On one dimension any business looking to gain new customers is going to have to do one, or both, of:
- attract customers who are already buying from another provider in the category.
- attract customers who are not already buying in the category.
The first of these options involves customers switching from another business. Switching from eating a Bounty bar on Wednesday to choosing a Mars bar on Friday isn’t a big psychological deal (at least not for me). But Switching from Apple to Samsung mobile phones, or EE to O2 for mobile phone service or even Costa to Starbucks is a bit of a “deal” for many of us.
When it’s a bit of a “deal” for customers to switch to you then they are considering much more than just the difference in price. They are to some extent having to consider “I got this a bit wrong, I chose the wrong provider”.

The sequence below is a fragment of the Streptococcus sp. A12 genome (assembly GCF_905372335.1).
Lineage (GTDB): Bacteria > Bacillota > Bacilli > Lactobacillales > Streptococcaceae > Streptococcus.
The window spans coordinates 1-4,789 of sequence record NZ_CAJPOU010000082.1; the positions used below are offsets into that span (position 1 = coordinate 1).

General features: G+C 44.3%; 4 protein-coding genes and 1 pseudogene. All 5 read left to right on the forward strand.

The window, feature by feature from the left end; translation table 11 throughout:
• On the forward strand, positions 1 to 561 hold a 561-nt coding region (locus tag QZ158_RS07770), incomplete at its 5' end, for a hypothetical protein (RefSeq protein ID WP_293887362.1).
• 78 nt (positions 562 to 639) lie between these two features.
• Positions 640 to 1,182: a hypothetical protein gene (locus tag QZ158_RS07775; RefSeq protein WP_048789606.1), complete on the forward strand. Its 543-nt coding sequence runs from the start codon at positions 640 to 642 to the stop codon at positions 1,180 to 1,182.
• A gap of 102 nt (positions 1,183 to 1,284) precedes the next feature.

So if you are trying to attract new customers off existing providers then on the plus side you aren’t going to have to educate them about the product or service (at least not so much as defining a completely new category), but on the negative side you need to provide a very compelling reason to overcome their internal narrative of “I’m a Costa / Apple / EE etc type of person”.
Just think of the hundreds of thousands of UK customers remaining with their sub-optimal energy providers for years.